August 2009

8/26 PNC Park Pirates vs Phillies

 This entry should be shorter, because there was not as much going on this time as the last entry.

 Let me state for the record, that I should not have been at this game. I had tickets for the previous day’s game, and I mistakenly assumed that they were for the game I went to. It was a struggle and took a lot of loopholes to get tickets for the Wednesday game, but soon enough, I had seats in section 7. If anyone paid attention to the Tuesday Pirates-Phillies matchup, they would know that I had tickets to the best game of the season, and blew it big time.

 So I went to the game again with my friend Colston, and upon entering the park I was a little upset. As my ticket was being scanned, the gates were being open to everyone, so I would be behind in getting to BP. I did get in, and caught up with Erik Jabs. After a quick hello, he was off to right field to capitalize on the lefty hitters.

 I did not get any balls during BP, but I also failed in my chances to get autographs. Pedro Martinez was jogging along the warning track when all of a sudden, he stopped to say hi to Manny Sanguillen and signed autographs. I went over and got in a good position for him to sign my Gold Glove Baseball, but he said to us that he had to leave.

 Still, I did not see much problem with this, as Raul Ibanez was to my left striking a conversation with one of his friends. He then proceeded to sign his friends ticket. When the conversation ended, I asked him if he would sign my baseball, but he said this instead, “I don’t sign during batting practice”. While he did respond to me, his response was an absolute copout. I had just seen him sign for his friend, so understandably I was upset at him, but I decided not to say anything, as I tried to blend in as a Philly fan. I didn’t want him to think I was a Pirate fan, because that would not bode well for me.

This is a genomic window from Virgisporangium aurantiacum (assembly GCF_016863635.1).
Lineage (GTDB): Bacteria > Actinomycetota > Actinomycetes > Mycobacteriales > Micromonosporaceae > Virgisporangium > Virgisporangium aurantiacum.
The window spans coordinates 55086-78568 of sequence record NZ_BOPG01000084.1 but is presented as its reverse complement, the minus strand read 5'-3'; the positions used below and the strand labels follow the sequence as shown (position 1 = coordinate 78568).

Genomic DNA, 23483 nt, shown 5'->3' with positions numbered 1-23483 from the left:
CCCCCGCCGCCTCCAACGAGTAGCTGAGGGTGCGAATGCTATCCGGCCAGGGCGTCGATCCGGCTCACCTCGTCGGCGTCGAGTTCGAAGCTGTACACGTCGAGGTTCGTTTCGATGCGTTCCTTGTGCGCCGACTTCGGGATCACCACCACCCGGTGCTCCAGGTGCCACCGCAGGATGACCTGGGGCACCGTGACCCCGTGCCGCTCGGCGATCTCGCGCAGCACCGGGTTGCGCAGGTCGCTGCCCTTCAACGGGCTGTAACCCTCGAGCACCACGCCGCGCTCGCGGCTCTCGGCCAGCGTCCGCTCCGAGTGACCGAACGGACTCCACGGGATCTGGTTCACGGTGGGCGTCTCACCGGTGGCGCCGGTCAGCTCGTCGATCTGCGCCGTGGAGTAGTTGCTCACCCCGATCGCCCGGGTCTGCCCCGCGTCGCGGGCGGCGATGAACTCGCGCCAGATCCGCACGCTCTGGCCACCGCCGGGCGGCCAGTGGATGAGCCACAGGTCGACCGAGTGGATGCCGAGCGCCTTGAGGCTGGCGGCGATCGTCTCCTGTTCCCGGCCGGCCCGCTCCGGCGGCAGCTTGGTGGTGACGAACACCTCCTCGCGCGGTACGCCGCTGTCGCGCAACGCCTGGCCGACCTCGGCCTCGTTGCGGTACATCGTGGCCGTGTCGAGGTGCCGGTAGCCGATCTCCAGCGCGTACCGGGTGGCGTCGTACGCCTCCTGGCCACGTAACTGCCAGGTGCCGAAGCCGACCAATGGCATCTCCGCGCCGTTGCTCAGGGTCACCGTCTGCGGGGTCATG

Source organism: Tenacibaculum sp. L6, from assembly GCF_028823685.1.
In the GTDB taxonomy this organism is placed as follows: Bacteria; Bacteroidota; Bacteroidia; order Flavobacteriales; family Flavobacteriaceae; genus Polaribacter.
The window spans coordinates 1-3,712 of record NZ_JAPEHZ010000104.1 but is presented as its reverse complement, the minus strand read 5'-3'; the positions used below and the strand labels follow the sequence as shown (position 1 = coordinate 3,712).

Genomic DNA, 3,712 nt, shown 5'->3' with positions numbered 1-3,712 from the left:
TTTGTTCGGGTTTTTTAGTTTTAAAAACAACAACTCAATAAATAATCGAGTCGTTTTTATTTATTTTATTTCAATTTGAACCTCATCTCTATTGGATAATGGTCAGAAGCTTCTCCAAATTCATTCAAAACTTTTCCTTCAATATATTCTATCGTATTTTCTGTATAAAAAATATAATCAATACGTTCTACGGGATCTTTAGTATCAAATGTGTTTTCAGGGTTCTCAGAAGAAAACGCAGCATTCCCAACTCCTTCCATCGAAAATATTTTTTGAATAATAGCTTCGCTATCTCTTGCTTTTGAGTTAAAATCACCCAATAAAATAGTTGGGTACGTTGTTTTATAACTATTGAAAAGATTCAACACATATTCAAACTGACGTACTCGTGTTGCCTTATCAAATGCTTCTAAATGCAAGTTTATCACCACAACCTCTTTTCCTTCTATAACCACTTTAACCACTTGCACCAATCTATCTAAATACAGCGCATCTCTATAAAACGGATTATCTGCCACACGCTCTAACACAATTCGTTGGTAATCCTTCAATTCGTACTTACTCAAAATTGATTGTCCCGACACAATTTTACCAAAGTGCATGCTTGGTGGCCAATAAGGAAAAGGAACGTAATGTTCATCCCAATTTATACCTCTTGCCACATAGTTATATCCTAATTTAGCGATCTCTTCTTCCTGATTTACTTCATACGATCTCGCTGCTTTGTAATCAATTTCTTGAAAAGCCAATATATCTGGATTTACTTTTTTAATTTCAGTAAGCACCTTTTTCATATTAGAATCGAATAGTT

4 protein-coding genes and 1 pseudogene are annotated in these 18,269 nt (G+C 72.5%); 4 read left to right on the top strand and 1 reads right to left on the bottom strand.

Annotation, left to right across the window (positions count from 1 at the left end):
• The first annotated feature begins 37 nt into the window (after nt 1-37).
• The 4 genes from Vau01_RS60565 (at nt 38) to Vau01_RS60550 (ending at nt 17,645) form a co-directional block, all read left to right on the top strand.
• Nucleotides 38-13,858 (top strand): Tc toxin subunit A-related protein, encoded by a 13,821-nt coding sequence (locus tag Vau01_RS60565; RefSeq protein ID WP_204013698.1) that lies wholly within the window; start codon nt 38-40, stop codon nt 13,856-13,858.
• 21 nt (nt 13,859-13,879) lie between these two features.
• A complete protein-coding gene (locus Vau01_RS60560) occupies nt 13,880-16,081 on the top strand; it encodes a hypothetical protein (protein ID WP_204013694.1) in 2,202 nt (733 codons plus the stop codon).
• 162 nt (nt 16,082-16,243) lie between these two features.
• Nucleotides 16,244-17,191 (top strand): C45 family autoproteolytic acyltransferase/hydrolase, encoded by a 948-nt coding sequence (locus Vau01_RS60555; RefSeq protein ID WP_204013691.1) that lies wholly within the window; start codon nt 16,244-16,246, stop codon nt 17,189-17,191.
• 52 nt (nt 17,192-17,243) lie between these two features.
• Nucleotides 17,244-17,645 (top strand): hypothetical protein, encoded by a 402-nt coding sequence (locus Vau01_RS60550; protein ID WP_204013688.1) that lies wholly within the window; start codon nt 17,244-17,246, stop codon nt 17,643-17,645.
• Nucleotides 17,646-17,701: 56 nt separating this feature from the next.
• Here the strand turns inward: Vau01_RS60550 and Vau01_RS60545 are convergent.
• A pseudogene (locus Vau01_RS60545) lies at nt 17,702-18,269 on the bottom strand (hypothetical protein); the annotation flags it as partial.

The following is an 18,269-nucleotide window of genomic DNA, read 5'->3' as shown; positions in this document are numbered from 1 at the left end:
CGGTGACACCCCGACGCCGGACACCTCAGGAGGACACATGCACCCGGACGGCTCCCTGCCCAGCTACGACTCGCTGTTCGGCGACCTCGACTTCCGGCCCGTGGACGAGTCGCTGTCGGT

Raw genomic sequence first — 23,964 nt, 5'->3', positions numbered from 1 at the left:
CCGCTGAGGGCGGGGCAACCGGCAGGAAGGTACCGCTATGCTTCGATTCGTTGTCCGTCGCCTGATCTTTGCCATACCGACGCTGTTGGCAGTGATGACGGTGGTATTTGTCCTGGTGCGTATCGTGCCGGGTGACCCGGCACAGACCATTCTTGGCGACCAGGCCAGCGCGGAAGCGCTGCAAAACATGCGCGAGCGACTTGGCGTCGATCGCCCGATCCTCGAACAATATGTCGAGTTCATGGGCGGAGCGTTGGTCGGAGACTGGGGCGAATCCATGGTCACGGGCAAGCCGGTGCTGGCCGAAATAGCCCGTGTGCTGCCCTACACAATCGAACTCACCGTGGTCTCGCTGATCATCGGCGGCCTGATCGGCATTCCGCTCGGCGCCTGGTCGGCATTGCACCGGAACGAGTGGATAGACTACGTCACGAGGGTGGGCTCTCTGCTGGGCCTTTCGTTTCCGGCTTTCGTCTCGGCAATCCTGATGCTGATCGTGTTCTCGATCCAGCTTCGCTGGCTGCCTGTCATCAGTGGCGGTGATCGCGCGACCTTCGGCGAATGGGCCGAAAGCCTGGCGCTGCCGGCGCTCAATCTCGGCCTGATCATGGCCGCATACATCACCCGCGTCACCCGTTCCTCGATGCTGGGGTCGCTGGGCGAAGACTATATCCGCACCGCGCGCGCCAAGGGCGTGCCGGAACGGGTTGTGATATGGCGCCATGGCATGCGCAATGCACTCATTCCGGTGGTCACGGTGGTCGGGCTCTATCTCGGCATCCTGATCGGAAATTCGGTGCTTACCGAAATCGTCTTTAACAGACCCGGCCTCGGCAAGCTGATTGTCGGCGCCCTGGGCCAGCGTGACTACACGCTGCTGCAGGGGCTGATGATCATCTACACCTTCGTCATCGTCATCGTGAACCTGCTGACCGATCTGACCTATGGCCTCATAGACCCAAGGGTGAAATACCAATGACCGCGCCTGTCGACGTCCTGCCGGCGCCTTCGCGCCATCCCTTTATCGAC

Later on Ibanez seemed to be even more foolish as Phillies reliever Scott Eyre briefly signed. So I ended up with no signatures at BP and no balls to boot. I did end up with something though, as I got my pain in my knee to come back.

 After BP, I went to the bullpen area to see if there were any baseballs in there, but there were none. Seeing the lost cause, I decided to head to my seat.

 Things did not get much better at my seats though. One of the reasons I pay the extra money to get the close seats is because of the autographs however I was in for a big surprise, and not a good one.

 I was standing in the front of the row as usual with the full understanding that many of those with me would be leaving as they would be kicked out of the section at 6:30. However, the ushers were either really cranky or the extra rules and regulations set by the Pirates were absolutely pathetic. Not only would the fans who were not in the section going to be kicked out from seeking autographs at 6:30, but those not in the front row of each section would have to return to their seats as well.

 I asked my usher, who looked like former baseball player John Wehner if I could stay in the front since I am in the section, but got a no since I was not in the front row of the section. Then he added, “Nobody’s going to be signing.” Well of course nobody will sign when you force everyone to sit down in their seats. So because of the Pirates and their stupid regulations, I got no autographs. Based on the way the ushers acted, you would have guessed that each member of the Phillies had swine flu, but no, they were just trying to ruin everyone’s good time.

 It just felt awkward just waiting for the game started. I already had the lineups filled out and it was watching paint dry. I also was right in the middle of my row which made things harder because I always had to get up. My knee was still in pain, so that never helped.

 The game started and of course Philly gets a home run in the first inning. I ended up leaving my section in the third inning (and I could not leave fast enough), for dinner. I then grabbed my dinner and went straight to the Riverwalk.